Duke of Cornwall
|Dukedom of Cornwall|
|Peerage||Peerage of England|
|First holder||Edward, the Black Prince|
|Present holder||Charles, Prince of Wales|
|Heir apparent||Prince William, Duke of Cambridge|
|Former seat(s)||Restormel Castle|
|Motto||Ich dien (I serve)|
|Duke of Cornwall|
Banner of the Duke of Cornwall
|Term length||Life tenure or until accession as Sovereign|
|Inaugural holder||Edward of Woodstock|
Duke of Cornwall is a title in the Peerage of England, traditionally held by the eldest son of the reigning British monarch, previously the English monarch. The Duchy of Cornwall was the first duchy created in England and was established by a royal charter in 1337. The present duke is the Prince of Wales, the eldest son of Queen Elizabeth II. His wife, Camilla, is the current Duchess of Cornwall.
Some folkloric histories of the British Isles, such as Geoffrey of Monmouth's History of the Kings of Britain (1136), claim that the first leader of Cornwall was Corineus, a Trojan warrior and ally of Brutus of Troy, the original settler of the British Isles. From this earliest period through the Arthurian period, the legendary Dukes of Cornwall were semi-autonomous if not independent from the High-King or ruler of Britain, while also serving as his closest ally and, at times, as his protector. According to legend, Gorlois, Duke of Cornwall under King Uther Pendragon, rebelled against the latter's rule when the king became obsessed with Gorlois' wife Igraine. Uther killed Gorlois and took Igraine: the result of their union was the future King Arthur.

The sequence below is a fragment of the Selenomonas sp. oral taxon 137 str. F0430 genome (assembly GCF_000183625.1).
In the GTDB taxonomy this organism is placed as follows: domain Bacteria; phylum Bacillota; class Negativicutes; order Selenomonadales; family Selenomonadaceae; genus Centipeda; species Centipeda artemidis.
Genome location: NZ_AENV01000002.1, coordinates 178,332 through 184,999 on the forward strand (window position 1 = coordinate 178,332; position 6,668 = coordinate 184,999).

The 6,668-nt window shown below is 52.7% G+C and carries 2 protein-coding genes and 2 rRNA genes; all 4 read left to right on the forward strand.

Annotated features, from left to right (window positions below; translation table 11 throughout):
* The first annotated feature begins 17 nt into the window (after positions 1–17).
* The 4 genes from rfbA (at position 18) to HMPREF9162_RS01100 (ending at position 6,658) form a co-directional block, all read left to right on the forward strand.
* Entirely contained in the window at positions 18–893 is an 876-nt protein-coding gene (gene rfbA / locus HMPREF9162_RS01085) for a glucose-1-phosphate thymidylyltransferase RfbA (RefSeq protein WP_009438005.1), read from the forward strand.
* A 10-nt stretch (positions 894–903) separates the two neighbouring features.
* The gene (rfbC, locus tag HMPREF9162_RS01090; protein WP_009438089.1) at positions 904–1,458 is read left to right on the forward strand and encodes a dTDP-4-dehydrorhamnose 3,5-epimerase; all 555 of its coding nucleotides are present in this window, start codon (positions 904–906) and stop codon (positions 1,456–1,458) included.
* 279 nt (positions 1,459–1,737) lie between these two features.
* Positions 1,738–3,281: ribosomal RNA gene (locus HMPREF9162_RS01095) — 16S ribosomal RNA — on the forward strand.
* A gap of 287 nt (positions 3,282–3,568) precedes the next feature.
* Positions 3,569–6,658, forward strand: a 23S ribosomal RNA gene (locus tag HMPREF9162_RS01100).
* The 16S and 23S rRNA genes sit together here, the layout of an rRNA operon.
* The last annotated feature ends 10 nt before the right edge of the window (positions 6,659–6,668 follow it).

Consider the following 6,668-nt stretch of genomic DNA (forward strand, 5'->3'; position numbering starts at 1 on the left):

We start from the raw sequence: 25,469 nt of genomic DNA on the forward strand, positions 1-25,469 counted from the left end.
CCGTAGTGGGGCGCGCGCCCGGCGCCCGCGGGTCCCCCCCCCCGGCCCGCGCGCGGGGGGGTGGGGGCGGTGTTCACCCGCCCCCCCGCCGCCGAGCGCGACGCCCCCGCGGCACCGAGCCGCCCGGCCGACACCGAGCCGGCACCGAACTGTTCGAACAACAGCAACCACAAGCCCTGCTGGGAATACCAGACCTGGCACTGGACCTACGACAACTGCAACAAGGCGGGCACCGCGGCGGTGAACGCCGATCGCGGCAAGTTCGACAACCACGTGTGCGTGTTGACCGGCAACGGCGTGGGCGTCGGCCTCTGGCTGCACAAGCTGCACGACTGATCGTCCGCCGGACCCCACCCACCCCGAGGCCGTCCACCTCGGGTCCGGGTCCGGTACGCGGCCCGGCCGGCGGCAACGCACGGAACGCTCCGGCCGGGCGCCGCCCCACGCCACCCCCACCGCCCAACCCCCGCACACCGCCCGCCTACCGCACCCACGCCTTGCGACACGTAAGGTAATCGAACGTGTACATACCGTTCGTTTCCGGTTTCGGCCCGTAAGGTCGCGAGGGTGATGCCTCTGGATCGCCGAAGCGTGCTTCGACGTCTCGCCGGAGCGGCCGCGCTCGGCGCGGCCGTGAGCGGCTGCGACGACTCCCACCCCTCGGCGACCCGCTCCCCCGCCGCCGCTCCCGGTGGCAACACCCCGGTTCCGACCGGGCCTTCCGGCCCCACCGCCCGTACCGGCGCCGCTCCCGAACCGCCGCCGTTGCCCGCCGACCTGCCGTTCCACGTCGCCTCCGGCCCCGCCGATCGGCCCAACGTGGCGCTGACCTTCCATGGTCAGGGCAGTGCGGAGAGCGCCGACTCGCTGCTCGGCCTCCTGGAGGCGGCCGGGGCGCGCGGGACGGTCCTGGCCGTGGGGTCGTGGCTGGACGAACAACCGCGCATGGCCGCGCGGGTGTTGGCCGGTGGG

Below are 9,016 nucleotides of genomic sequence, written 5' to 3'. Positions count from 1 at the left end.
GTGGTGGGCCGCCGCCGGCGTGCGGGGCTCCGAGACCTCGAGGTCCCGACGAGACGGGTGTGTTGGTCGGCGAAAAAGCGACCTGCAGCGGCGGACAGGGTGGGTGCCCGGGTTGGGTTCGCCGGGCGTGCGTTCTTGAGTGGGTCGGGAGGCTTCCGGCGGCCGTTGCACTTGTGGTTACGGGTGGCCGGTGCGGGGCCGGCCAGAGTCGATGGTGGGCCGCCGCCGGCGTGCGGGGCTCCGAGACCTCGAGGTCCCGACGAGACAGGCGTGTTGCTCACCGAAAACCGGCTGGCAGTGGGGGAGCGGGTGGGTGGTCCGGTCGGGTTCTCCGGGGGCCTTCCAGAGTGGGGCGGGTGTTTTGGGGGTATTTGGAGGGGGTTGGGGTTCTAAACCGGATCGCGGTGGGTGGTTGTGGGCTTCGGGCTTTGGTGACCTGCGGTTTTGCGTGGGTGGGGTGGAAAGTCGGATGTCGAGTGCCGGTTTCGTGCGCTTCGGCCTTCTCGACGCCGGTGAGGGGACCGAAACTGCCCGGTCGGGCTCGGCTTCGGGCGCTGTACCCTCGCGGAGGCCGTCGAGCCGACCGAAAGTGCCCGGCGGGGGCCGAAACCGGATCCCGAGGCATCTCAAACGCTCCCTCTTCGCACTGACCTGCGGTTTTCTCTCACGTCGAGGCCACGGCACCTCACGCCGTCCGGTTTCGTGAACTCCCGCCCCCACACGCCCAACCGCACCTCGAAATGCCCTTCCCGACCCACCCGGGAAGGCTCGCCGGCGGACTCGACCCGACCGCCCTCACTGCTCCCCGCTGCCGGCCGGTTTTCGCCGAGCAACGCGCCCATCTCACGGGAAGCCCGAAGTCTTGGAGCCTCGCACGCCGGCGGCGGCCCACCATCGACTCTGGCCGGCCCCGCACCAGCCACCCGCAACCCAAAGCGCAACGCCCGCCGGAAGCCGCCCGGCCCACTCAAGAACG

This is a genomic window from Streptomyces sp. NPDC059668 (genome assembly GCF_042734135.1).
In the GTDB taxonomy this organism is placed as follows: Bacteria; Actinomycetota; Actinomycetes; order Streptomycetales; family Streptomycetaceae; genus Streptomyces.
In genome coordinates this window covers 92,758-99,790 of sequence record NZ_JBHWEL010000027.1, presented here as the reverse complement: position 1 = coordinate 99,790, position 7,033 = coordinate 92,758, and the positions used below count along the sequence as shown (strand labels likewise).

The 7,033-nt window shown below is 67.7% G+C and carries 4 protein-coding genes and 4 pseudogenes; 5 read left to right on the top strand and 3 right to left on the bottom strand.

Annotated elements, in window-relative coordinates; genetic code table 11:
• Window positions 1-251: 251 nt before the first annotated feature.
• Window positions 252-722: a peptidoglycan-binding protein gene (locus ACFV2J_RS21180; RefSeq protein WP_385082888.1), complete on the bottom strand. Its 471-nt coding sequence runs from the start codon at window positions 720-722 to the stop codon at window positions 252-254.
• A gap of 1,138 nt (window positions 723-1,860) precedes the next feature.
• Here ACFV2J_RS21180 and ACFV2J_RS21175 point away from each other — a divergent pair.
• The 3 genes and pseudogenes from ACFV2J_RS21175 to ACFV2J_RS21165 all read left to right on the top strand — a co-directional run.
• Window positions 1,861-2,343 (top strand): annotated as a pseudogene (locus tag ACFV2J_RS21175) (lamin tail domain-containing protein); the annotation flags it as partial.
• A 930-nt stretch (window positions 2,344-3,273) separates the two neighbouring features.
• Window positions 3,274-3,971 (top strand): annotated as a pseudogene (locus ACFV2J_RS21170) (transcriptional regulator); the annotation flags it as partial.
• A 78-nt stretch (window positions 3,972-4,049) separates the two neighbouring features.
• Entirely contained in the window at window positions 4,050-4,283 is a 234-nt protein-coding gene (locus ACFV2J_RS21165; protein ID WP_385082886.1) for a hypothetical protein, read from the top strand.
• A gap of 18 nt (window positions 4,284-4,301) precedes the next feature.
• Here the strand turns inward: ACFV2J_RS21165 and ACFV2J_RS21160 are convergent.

The historical record suggests that, following the Anglo-Saxon settlement of Britain, Cornwall formed part of the separate Kingdom of Dumnonia, which included Devon, although there is evidence that it may have had its own rulers at times. The southwest of Britain was gradually incorporated into the emerging Kingdom of England, and after the Norman Conquest in 1066 the new rulers of England appointed their own men as Earl of Cornwall, the first of whom was in fact a Breton of 'Cornwall' in Brittany. Edward, the Black Prince, the eldest son of Edward III, was made the first Duke of Cornwall in 1337, after Edward III had lost the title of Duke of Normandy. After Edward predeceased the King, the duchy was recreated for his son, the future Richard II. Under a charter of 1421, the duchy passes to the sovereign's eldest son. Cornwall was the first dukedom conferred within the Kingdom of England.
The dukedom of Cornwall can only be held by the oldest living son of the monarch who is also heir apparent. In the event of a Duke of Cornwall's death, the title merges in the Crown even if he left surviving descendants (see George III of the United Kingdom). The monarch's grandson, even if he is the heir apparent, does not succeed to the dukedom. Similarly, no female may ever be Duke of Cornwall, even if she is heir presumptive or heir apparent (that being a distinct and even likely possibility in the future after the passage of the Succession to the Crown Act 2013) to the throne. However, if a Duke of Cornwall should die without descendants and has no sister older than his next brother, his next brother obtains the duchy, this brother being both oldest living son and heir apparent.